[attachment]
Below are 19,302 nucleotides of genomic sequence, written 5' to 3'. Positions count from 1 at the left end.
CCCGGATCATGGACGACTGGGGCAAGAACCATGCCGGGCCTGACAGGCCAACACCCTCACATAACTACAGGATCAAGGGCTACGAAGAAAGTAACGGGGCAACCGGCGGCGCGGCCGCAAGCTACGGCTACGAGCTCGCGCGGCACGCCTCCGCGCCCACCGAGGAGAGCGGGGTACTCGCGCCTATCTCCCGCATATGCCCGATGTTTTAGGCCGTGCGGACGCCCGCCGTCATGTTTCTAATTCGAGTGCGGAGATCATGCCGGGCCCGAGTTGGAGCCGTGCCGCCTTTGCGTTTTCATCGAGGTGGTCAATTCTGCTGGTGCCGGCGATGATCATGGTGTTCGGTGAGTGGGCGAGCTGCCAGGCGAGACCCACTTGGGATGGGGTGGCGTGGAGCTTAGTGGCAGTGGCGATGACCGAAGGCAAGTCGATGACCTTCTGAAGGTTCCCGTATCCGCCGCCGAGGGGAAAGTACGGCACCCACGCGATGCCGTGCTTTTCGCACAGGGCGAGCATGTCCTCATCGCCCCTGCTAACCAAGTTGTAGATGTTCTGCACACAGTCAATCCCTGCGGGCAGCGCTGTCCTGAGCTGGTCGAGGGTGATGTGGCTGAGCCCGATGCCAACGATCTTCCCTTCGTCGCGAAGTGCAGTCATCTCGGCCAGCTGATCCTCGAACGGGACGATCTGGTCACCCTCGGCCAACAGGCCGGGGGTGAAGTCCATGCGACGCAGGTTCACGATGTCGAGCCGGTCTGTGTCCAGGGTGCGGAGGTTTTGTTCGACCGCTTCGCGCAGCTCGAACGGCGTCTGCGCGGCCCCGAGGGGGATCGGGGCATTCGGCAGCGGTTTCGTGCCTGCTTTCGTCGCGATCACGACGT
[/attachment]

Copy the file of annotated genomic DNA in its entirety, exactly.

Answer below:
Below are 19,302 nucleotides of genomic sequence, written 5' to 3'. Positions count from 1 at the left end.
CCCGGATCATGGACGACTGGGGCAAGAACCATGCCGGGCCTGACAGGCCAACACCCTCACATAACTACAGGATCAAGGGCTACGAAGAAAGTAACGGGGCAACCGGCGGCGCGGCCGCAAGCTACGGCTACGAGCTCGCGCGGCACGCCTCCGCGCCCACCGAGGAGAGCGGGGTACTCGCGCCTATCTCCCGCATATGCCCGATGTTTTAGGCCGTGCGGACGCCCGCCGTCATGTTTCTAATTCGAGTGCGGAGATCATGCCGGGCCCGAGTTGGAGCCGTGCCGCCTTTGCGTTTTCATCGAGGTGGTCAATTCTGCTGGTGCCGGCGATGATCATGGTGTTCGGTGAGTGGGCGAGCTGCCAGGCGAGACCCACTTGGGATGGGGTGGCGTGGAGCTTAGTGGCAGTGGCGATGACCGAAGGCAAGTCGATGACCTTCTGAAGGTTCCCGTATCCGCCGCCGAGGGGAAAGTACGGCACCCACGCGATGCCGTGCTTTTCGCACAGGGCGAGCATGTCCTCATCGCCCCTGCTAACCAAGTTGTAGATGTTCTGCACACAGTCAATCCCTGCGGGCAGCGCTGTCCTGAGCTGGTCGAGGGTGATGTGGCTGAGCCCGATGCCAACGATCTTCCCTTCGTCGCGAAGTGCAGTCATCTCGGCCAGCTGATCCTCGAACGGGACGATCTGGTCACCCTCGGCCAACAGGCCGGGGGTGAAGTCCATGCGACGCAGGTTCACGATGTCGAGCCGGTCTGTGTCCAGGGTGCGGAGGTTTTGTTCGACCGCTTCGCGCAGCTCGAACGGCGTCTGCGCGGCCCCGAGGGGGATCGGGGCATTCGGCAGCGGTTTCGTGCCTGCTTTCGTCGCGATCACGACGT